So you’ve decided to start composting, or are thinking about it. Yay! Let’s talk about why you should compost, and how easy it is to get started and keep it up.
Why should I compost?
Glad you asked! Here are some of the benefits of composting rather than throwing things into a landfill:
- Compost makes excellent soil for gardens. Composted soil is enriched with nutrients, such as nitrogen, which reduces or eliminates the need for chemical fertilizers in the garden.
- Good compost is expensive. Why pay for what you’re already making yourself, mostly hands-off?
- Food scraps and waste in landfills produce huge amounts of methane gas, contributing to the greenhouse effect. By composting, you’re reducing your carbon footprint in a major way.
- Composting is easy. If you’re already keeping a garbage can and a recycling bin, composting can be as simple as getting just one more container for your household waste.
Because we compost, reuse, and recycle in our household, we put out so little “garbage” that we don’t have a need for weekly garbage pickup – just a monthly, often bimonthly, trip to the recycling transfer station. It can be done!
Where can I compost?
You can compost in a fairly small, aerated container. You can purchase containers specifically made for composting, or create your own by drilling holes in a large plastic container with a lid (such as a storage bin or garbage can).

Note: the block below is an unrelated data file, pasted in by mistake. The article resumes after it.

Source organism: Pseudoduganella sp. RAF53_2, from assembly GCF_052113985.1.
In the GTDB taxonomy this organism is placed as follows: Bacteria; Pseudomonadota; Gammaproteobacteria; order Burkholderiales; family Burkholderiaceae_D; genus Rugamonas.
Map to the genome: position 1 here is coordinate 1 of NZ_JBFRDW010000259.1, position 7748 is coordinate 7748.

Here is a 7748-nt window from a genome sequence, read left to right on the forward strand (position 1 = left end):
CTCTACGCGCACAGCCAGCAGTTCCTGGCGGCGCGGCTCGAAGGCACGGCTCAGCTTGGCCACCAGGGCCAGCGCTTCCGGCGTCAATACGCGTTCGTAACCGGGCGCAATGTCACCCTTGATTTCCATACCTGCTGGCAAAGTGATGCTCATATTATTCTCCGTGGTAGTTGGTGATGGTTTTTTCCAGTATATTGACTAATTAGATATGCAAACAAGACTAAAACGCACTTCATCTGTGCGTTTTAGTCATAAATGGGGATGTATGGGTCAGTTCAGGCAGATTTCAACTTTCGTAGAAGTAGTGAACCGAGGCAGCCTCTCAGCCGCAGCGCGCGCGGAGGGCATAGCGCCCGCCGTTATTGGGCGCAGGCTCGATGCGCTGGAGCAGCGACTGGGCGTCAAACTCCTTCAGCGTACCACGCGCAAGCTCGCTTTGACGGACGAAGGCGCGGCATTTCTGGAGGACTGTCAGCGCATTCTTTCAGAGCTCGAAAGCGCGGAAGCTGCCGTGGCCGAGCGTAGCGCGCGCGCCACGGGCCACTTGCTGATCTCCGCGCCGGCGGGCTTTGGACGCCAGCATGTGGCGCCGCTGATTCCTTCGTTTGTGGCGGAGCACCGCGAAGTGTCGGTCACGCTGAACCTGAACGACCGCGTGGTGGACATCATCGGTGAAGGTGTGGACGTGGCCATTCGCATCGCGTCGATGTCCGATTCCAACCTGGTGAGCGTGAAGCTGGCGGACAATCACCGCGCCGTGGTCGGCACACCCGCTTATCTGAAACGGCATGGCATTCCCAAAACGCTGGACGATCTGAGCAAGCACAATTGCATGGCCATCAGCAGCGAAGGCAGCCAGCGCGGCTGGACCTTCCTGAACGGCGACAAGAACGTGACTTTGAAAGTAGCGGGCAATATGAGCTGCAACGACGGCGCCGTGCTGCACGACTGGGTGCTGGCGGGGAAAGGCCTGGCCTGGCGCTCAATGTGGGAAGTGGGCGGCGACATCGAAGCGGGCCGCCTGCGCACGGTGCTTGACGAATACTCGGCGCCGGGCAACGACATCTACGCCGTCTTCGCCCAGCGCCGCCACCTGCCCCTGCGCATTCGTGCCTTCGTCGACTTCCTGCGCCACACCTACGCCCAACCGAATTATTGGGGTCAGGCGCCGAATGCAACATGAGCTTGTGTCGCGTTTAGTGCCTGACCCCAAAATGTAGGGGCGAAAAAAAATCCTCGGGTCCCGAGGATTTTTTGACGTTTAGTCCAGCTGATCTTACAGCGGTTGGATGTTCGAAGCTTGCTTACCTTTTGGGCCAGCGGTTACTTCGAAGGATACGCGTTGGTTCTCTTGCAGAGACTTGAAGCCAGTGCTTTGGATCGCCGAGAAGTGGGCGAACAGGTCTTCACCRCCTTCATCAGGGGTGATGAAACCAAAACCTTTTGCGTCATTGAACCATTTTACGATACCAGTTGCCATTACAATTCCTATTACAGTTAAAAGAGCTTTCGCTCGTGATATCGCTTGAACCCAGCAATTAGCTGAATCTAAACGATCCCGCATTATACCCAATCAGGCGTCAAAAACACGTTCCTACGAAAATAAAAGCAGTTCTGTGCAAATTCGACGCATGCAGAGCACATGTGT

There are also countertop compost containers you can keep in your kitchen. These tend to be fairly small, and are meant to be emptied pretty often into either a larger container or outdoor compost pile. Either way, you’re going to eventually use the compost in your garden, or empty the compost into a larger outdoor pile.
We do a combination of all three – we put kitchen scraps in a small ceramic container in the kitchen, transfer those into an old covered cat litter box that we keep on our deck, and transfer the scraps to our larger compost pile in the yard. The pile is located in a shady spot away from the house, and covered with wooden pallets to keep critters out and composting materials in.
What if you have a small (or no) yard, with nowhere to use the compost? There are businesses that take compost, either by picking it up or having a drop-off location. Barring that, you likely have a gardening friend who would love to take your scraps for their plants!
How do I turn scraps into compost?
First, you want a container or location that keeps your compost aerated and away from sunlight and critters that would normally hang out in your garbage. Again, you can purchase a composting container, or create your own.
Next, you want to make sure your materials will compost well. What you want is a fairly even amount of the following types of decomposing material:
- Brown Material. Think paper, dead yard waste (twigs, leaves, etc.), and the like.
- Green Material. Think grass clippings, food scraps, coffee grounds, etc.
You also want enough water for aerobic decomposition, but not so much that your compost is drowning. Otherwise, you’ll create anaerobic decomposition which, to put it politely, smells like an unflushed toilet. Your compost should smell like soil, and perhaps a bit like mushrooms, but certainly not foul-smelling.